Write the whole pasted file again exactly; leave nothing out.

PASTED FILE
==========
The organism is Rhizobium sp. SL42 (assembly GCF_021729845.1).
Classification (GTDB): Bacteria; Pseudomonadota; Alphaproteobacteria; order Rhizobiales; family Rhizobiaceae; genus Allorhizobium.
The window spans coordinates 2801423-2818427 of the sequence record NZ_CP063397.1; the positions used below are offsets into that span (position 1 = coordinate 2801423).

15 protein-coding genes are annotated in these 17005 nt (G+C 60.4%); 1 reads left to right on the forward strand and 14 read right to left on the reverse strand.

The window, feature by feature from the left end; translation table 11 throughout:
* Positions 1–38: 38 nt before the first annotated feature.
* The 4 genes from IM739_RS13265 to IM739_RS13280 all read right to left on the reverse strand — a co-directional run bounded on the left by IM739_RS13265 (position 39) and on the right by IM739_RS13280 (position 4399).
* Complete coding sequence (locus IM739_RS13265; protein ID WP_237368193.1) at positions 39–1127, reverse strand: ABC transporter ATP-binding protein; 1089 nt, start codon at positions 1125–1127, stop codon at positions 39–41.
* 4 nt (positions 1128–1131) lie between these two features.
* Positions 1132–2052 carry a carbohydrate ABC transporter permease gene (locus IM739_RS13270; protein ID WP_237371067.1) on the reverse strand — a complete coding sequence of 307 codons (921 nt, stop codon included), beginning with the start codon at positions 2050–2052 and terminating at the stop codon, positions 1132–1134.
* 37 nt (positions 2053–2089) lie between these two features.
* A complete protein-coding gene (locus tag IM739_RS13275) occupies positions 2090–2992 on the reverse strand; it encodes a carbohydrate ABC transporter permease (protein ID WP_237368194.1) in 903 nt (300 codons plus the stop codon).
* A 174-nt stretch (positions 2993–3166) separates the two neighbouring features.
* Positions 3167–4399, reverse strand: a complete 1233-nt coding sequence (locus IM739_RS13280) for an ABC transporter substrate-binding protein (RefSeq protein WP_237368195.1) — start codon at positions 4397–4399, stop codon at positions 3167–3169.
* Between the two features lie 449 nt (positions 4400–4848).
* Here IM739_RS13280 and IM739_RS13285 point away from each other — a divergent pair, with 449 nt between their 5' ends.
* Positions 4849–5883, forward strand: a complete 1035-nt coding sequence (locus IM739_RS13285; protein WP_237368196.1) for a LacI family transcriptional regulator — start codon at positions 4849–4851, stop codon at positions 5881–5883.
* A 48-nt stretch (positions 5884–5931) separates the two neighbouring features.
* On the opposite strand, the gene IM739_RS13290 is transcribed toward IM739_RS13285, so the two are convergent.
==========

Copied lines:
The organism is Rhizobium sp. SL42 (assembly GCF_021729845.1).
Classification (GTDB): Bacteria; Pseudomonadota; Alphaproteobacteria; order Rhizobiales; family Rhizobiaceae; genus Allorhizobium.
The window spans coordinates 2801423-2818427 of the sequence record NZ_CP063397.1; the positions used below are offsets into that span (position 1 = coordinate 2801423).

15 protein-coding genes are annotated in these 17005 nt (G+C 60.4%); 1 reads left to right on the forward strand and 14 read right to left on the reverse strand.

The window, feature by feature from the left end; translation table 11 throughout:
* Positions 1–38: 38 nt before the first annotated feature.
* The 4 genes from IM739_RS13265 to IM739_RS13280 all read right to left on the reverse strand — a co-directional run bounded on the left by IM739_RS13265 (position 39) and on the right by IM739_RS13280 (position 4399).
* Complete coding sequence (locus IM739_RS13265; protein ID WP_237368193.1) at positions 39–1127, reverse strand: ABC transporter ATP-binding protein; 1089 nt, start codon at positions 1125–1127, stop codon at positions 39–41.
* 4 nt (positions 1128–1131) lie between these two features.
* Positions 1132–2052 carry a carbohydrate ABC transporter permease gene (locus IM739_RS13270; protein ID WP_237371067.1) on the reverse strand — a complete coding sequence of 307 codons (921 nt, stop codon included), beginning with the start codon at positions 2050–2052 and terminating at the stop codon, positions 1132–1134.
* 37 nt (positions 2053–2089) lie between these two features.
* A complete protein-coding gene (locus tag IM739_RS13275) occupies positions 2090–2992 on the reverse strand; it encodes a carbohydrate ABC transporter permease (protein ID WP_237368194.1) in 903 nt (300 codons plus the stop codon).
* A 174-nt stretch (positions 2993–3166) separates the two neighbouring features.
* Positions 3167–4399, reverse strand: a complete 1233-nt coding sequence (locus IM739_RS13280) for an ABC transporter substrate-binding protein (RefSeq protein WP_237368195.1) — start codon at positions 4397–4399, stop codon at positions 3167–3169.
* Between the two features lie 449 nt (positions 4400–4848).
* Here IM739_RS13280 and IM739_RS13285 point away from each other — a divergent pair, with 449 nt between their 5' ends.
* Positions 4849–5883, forward strand: a complete 1035-nt coding sequence (locus IM739_RS13285; protein WP_237368196.1) for a LacI family transcriptional regulator — start codon at positions 4849–4851, stop codon at positions 5881–5883.
* A 48-nt stretch (positions 5884–5931) separates the two neighbouring features.
* On the opposite strand, the gene IM739_RS13290 is transcribed toward IM739_RS13285, so the two are convergent.